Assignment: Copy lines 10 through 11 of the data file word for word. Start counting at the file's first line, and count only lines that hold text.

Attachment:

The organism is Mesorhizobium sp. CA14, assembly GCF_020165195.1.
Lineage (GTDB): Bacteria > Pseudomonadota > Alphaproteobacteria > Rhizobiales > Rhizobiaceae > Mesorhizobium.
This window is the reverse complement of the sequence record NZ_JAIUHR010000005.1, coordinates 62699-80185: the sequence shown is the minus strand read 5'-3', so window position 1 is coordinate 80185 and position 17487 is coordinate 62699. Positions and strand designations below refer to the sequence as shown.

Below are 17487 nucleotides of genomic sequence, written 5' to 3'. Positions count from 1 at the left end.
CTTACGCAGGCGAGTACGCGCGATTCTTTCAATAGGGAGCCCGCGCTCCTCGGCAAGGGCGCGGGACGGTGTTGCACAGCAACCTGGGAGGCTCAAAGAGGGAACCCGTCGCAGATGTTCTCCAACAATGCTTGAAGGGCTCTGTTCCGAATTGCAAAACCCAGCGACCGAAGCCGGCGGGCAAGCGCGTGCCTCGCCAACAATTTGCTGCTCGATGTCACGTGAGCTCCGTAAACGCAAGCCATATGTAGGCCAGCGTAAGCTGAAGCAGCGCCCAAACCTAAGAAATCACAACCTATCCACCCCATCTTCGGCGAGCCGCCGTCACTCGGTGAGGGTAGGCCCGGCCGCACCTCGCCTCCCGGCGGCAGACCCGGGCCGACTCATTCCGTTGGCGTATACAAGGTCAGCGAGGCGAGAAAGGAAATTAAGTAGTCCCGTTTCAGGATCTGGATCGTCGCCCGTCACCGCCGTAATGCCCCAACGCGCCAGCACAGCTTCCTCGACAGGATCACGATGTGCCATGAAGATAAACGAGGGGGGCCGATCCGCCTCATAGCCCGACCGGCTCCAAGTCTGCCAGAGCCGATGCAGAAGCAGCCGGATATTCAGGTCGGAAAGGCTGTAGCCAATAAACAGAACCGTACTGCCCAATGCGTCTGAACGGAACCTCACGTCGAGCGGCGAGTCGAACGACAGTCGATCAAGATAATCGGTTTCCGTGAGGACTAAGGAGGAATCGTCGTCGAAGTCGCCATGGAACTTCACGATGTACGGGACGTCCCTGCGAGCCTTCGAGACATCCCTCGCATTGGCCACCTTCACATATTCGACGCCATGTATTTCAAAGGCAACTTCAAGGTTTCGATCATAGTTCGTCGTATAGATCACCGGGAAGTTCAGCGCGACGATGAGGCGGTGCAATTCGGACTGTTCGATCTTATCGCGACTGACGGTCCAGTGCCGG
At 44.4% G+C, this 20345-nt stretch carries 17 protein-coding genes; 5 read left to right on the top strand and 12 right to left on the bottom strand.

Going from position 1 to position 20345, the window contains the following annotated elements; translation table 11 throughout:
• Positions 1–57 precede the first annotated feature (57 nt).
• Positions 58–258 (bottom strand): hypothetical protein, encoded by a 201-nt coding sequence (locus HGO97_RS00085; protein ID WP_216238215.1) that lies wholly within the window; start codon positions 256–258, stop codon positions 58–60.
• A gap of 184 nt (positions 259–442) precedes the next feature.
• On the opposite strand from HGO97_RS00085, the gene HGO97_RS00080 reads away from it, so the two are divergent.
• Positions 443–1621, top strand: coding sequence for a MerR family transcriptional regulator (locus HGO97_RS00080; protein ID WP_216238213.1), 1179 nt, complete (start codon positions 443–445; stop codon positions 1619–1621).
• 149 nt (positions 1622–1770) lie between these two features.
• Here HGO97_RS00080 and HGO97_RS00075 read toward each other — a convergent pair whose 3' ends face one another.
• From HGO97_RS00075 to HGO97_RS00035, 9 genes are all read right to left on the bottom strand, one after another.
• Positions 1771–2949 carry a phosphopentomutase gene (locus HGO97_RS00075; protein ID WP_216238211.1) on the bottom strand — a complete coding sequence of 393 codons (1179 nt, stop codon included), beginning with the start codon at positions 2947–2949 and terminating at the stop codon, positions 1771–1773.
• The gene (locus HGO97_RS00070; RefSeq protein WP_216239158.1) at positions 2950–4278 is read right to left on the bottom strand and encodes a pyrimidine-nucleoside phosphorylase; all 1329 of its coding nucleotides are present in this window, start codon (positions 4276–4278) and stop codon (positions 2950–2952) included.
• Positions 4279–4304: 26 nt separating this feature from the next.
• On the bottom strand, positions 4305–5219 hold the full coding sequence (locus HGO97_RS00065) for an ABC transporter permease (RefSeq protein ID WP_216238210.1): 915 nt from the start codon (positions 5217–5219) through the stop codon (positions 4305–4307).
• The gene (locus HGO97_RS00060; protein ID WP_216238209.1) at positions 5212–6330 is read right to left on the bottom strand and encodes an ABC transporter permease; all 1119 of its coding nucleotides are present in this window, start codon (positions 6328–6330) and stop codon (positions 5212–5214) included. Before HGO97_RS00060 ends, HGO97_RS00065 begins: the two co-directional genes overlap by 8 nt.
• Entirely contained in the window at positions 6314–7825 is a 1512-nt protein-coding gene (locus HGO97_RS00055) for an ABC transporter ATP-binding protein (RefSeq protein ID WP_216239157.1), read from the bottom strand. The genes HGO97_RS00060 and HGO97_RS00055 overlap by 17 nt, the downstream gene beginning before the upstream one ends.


• A gap of 184 nt (positions 259–442) precedes the next feature.
• On the opposite strand from HGO97_RS00085, the gene HGO97_RS00080 reads away from it, so the two are divergent.